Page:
This award provides particpant support for the Mathematical Olympiad Summer Program, which brings together 60 highly talented students for an intensive three-week program of training and instruction. This award also supports two new initiatives in the summer program: a research component in the instruction, and a program for women students that will allow eight young women to represent the United States in a prestigious international mathematics competition.

The United States has sent a team to the International Mathematics Olympiad each year since 1974. A founding objective for this global competition is to establish a foundation for future scientific collaboration between promosing students who will form the new generation of researchers in mathematics. The International Mathematics Olympiad is widely regarded as a pinnacle achievement for young mathematicians.

Project Report

For over 50 years, the International Mathematical Olympiad (IMO) has stimulated pre-college students to pursue their talents in Science, Technology, Engineering, and Mathematics. In the United States, it furnishes the context for the Mathematical Olympiad Summer Program (MOSP), which brings together the top 60 students identified by the national selection competition. This training camp has historically provided high-level enrichment and guidance to these potential future leaders, and it is structured as an intensive 3-week training camp in which students engage in mathematical activities from day to night. This award supported two new initiatives which leverage the existing Olympiad infrastructure. The first used the new female-targeted editions of the IMO (the China Girls' Math Olympiad, a multinational competition organized by China, and the European Girls' Math Olympiad) as context to substantially increase the participation of women at the highest levels of the United States Olympiad program. Over the grant period, 10 girls were invited to the Math Olympiad Summer Program each year, where they developed their mathematical breadth and depth, and built a strong network. The international events further expanded their network to global-scale. The second initiative added a research dimension to MOSP by taking advantage of its pool of faculty and alumni, many of whom have moved into professional research careers. The MOSP staff roster includes representatives from every career stage, from first-year undergraduate to tenured professor. This award effectively broadened the scope of the program, as instructors made efforts to link instruction with research, and to incubate interdisciplinary collaborations within the MOSP faculty itself. An evening seminar was introduced into the MOSP routine, running from 7-8pm on alternate nights. The speakers were MOSP instructional staff who had gone on to graduate school and beyond. The mission was to convey the spirit of each speaker's current area of investigation, in terms which were comprehensible to the high-school students. The highlight was a new system, which was piloted for a segment of the instructional staff, loosely based on the successful model of the modern research university. In this new approach, the PI and other senior instructional staff had the explicit objective of mentoring the junior staff on research projects, in addition to teaching courses to the high-school students. Many of the research collaborations were intentionally conducted in public (over a wide variety of hours), in a large common lounge where students typically congregated to relax. This inspired numerous inquiries from the students, who then learned not only about the problems at hand, but also about the research process. Each summer had an average of 4 research collaborations involving undergraduates, spanning topics as diverse as representation theory, combinatorics, economics, and theoretical computer science. Many of them produced substantial progress. In two cases, the results reached the level of mainstream peer-reviewed scientific journals or conferences, and those two papers have been accepted for publication. In both projects, the undergraduate research assistants made core contributions. As a result, several talks were given on these two projects at conferences and seminars across the country, by the PI and by the student co-authors. A number of the other investigations are still on-going. In conclusion, this pilot has demonstrated the proof of concept for a new platform, which brings together talented high-school students in a vertically-integrated research and learning environment. The Math Olympiad Summer Program will now permanently switch over to this model, which melds a high-school enrichment camp, an REU, and an inter-disciplinary research workshop into a coherent, symbiotic entity.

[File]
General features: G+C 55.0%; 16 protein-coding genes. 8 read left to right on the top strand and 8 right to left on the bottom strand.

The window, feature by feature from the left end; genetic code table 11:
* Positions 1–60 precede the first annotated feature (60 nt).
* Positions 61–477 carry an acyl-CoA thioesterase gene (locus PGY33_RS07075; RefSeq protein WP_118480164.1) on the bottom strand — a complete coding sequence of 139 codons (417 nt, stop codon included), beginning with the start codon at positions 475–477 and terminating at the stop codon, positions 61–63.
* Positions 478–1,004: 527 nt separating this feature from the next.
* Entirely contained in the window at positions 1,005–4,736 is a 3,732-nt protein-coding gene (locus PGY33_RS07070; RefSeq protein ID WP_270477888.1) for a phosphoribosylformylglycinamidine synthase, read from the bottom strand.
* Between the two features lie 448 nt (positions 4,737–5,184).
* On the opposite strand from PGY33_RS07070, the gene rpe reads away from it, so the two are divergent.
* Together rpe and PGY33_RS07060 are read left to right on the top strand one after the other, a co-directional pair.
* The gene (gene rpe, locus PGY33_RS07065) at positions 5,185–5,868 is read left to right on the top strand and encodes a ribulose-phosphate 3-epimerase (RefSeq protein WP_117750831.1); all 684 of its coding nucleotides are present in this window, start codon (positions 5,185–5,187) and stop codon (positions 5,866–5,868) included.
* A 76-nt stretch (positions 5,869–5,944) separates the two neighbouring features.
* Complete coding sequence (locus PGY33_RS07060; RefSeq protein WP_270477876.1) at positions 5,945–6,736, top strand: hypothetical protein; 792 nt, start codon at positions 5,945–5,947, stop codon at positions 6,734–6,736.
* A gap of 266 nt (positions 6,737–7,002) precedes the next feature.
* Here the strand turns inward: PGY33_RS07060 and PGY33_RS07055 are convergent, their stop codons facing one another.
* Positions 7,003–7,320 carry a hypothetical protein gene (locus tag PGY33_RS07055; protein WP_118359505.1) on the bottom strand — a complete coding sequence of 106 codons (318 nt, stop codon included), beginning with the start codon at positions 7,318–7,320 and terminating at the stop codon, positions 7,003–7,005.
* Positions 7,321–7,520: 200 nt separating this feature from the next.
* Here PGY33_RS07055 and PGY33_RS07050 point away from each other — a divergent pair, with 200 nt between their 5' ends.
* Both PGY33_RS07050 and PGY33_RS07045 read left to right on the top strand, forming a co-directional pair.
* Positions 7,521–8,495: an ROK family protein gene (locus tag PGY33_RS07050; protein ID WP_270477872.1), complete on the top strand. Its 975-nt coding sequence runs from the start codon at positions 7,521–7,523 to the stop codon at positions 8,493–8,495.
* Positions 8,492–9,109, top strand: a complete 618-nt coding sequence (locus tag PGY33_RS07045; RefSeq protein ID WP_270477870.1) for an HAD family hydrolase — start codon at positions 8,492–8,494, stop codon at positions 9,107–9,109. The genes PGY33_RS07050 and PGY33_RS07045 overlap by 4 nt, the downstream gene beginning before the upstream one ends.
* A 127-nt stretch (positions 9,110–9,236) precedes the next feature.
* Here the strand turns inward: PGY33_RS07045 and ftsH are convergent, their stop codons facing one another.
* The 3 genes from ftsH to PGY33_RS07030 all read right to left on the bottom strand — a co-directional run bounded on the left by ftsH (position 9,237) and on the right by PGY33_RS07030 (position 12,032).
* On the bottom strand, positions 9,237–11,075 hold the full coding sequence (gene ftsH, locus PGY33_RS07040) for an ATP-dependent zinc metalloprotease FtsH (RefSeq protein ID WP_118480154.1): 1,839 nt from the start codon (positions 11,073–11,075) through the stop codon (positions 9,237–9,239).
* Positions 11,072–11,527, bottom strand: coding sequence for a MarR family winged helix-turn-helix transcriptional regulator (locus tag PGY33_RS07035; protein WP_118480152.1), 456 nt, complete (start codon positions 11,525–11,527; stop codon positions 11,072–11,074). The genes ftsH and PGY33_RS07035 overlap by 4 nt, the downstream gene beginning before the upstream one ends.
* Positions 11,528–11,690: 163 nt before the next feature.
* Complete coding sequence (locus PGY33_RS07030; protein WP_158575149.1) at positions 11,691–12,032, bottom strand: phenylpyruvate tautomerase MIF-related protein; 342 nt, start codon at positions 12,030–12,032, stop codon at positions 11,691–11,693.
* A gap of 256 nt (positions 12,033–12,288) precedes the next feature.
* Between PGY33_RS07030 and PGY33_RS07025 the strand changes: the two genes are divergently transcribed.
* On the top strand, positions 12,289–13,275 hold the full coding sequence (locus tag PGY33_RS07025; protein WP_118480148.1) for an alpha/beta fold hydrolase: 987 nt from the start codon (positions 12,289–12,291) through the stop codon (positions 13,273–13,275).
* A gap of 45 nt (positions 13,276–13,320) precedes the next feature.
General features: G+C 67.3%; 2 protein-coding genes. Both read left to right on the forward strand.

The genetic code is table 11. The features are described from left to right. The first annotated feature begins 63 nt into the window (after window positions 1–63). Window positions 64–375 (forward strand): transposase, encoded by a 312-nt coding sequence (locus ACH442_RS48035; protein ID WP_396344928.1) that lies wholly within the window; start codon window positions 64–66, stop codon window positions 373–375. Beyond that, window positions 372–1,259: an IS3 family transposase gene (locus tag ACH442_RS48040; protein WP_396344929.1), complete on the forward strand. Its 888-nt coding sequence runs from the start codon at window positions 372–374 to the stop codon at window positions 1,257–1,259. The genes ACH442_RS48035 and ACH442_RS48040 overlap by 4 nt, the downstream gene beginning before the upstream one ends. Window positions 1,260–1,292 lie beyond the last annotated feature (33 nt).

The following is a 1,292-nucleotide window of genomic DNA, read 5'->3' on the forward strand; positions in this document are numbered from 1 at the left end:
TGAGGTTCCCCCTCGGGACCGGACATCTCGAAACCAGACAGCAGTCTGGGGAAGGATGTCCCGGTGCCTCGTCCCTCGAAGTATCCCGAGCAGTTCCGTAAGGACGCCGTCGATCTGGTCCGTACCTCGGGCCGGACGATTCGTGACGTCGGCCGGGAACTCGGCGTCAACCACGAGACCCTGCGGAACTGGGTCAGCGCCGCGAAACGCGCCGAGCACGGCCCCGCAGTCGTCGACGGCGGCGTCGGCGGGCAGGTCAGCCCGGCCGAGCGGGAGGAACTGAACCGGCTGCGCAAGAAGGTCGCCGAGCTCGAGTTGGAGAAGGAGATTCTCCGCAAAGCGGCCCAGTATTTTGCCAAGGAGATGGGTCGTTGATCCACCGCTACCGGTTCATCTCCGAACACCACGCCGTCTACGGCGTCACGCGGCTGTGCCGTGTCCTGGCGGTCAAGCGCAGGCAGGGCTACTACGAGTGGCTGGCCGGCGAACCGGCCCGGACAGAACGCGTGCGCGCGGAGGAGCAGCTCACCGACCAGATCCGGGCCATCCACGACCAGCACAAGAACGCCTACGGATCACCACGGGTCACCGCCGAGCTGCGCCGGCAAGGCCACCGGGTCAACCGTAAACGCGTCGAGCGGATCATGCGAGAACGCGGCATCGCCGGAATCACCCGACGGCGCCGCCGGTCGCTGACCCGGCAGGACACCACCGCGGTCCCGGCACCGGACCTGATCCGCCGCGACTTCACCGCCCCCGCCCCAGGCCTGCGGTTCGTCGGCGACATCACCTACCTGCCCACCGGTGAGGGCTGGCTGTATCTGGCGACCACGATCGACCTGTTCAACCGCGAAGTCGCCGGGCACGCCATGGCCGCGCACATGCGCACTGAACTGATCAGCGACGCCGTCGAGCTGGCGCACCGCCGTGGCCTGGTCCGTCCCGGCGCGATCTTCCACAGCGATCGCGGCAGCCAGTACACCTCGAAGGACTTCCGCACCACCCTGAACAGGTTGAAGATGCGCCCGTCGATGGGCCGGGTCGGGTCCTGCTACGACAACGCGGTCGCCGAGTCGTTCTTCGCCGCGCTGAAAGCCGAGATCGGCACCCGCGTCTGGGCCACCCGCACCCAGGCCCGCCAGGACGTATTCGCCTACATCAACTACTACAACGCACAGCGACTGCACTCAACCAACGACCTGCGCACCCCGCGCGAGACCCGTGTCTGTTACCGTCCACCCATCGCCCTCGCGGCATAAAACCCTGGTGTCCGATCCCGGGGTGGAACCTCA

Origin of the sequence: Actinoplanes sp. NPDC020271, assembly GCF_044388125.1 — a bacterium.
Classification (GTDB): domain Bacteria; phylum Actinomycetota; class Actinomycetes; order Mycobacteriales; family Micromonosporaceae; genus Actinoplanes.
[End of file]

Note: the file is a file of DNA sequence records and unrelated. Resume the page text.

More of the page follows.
National Science Foundation (NSF)
Division of Mathematical Sciences (DMS)
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Jennifer Slimowitz Pearl
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Mathematical Association of America
United States
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